The US is concerned about China’s expanding ability to disrupt the most sensitive US military and intelligence satellites satellites, as Beijing pursues its expanded ambitions in space, according to multiple sources in the US government and outside space experts.
A classified US intelligence assessment completed late last year analyzed China’s increasing activities in space and mapped out the growing vulnerability of US satellites that provide secure military communications, warn about enemy missile launches and provide precise targeting coordinates, said the sources, who were not authorized to speak publicly.
“It was a very credible and sobering assessment that is now provoking a lot of activities in different quarters,” said one former government official who is familiar with US national security satellite programs.
The intelligence report raised red flags about Beijing’s ability to disrupt satellites in higher orbits, which could put the most sensitive US spacecraft at risk, according to the sources. China has already conducted several anti-satellite tests at lower orbital levels in recent years.
Given the heightened concerns, Washington is keeping a watchful eye on Chinese activities that could be used to disrupt US satellites. It is also urging Beijing to avoid a repeat of its January 2007 test that created an enormous amount of “space junk,” said one senior defense official.
Details of the latest Chinese moves that have raised US concerns remain classified.
US officials charge that China’s anti-satellite activities are part of a major military modernization that has seen Beijing test two new stealth fighters; step up cyberattacks on foreign computer networks; and launch more commercial and military satellites last year than the United States.
China still lags behind the US in most military fields.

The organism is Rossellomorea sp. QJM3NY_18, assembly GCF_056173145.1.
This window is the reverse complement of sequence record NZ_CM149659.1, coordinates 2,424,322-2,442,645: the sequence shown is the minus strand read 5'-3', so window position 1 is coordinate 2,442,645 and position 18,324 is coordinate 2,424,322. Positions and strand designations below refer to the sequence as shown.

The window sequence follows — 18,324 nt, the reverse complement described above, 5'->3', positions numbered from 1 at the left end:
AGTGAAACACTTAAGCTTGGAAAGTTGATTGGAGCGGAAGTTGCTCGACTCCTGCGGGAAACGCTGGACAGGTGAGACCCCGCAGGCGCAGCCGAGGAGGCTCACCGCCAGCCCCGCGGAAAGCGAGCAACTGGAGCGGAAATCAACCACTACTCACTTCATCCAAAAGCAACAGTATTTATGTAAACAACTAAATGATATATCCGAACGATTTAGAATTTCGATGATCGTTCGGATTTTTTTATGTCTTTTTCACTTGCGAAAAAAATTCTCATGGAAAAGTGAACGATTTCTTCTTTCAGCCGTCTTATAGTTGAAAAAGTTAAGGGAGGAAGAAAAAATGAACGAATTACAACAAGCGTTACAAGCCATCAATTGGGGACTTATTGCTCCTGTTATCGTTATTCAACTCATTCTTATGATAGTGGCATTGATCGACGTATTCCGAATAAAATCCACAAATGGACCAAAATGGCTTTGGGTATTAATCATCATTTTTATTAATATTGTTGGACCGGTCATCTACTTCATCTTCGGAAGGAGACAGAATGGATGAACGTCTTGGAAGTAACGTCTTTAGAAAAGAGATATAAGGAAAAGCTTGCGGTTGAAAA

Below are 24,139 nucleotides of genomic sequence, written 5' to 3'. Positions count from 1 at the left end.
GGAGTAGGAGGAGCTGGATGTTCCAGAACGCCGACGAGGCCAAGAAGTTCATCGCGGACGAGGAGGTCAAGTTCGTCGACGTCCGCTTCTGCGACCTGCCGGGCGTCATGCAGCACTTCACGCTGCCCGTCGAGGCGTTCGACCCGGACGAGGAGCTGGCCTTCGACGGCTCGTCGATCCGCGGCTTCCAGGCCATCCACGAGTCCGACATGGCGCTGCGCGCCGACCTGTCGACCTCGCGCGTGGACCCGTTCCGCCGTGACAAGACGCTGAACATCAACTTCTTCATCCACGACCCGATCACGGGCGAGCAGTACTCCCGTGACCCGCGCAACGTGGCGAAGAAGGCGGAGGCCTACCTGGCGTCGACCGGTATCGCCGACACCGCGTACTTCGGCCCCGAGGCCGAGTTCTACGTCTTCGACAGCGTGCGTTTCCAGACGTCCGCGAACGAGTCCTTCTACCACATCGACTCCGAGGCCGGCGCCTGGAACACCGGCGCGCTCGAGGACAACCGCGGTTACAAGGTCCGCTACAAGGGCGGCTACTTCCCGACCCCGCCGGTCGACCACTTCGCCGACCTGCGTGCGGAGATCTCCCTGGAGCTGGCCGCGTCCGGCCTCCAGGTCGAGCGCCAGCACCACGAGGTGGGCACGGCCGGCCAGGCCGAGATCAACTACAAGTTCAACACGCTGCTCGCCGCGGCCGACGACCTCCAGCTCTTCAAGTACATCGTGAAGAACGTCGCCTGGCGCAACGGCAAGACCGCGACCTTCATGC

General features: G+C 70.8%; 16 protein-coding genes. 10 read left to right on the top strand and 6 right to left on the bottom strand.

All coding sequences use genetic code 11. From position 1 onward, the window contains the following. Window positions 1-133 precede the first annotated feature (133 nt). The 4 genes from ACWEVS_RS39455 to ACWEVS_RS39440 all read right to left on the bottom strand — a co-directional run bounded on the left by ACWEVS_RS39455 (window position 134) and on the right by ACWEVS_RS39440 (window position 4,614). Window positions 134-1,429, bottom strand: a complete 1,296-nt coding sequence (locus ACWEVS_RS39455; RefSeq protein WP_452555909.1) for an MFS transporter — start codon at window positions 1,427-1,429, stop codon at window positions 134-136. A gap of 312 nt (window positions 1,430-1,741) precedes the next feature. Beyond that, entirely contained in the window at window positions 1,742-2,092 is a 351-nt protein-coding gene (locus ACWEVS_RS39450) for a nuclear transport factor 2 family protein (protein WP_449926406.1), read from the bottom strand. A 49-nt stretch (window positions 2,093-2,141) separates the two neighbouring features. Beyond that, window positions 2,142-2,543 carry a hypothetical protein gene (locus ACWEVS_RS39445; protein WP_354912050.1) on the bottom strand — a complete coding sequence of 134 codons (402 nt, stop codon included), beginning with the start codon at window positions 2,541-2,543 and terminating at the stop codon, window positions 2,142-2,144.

“What we’re seeing is a heightened sense in the United States that China is a potential threat and that it has the technology to be a threat if it wishes to,” Jonathan McDowell of the Harvard-Smithsonian Center for Astrophysics said.
“As China becomes a space superpower, and given that it does have a significant military component to its space program, it is inevitable that the US will be concerned about threats to its most valued satellite systems, whether or not China actually intends to deploy such aggressive systems,” he said.
Six years ago, on Jan. 11, 2007, China destroyed one of its own defunct weather satellites in low Earth orbit, which created over 10,000 pieces of debris that pose a threat to other spacecraft. A less destructive test followed on Jan. 11, 2010.
Space experts and US officials say they expect China to continue testing anti-satellite technologies, although they doubt it would repeat the 2007 test, given the massive international outcry it triggered.
Gregory Kulacki, a respected researcher with the Union of Concerned Scientists, reported earlier this month on the group’s Web site that there was “a strong possibility” of a new anti-satellite test by China within the next few weeks.
He said Chinese sources had told him in November last year that an announcement about an upcoming anti-satellite test had been circulated within the Chinese government, and a high-ranking US defense official confirmed last month that Washington was “very concerned” about an imminent Chinese anti-satellite test.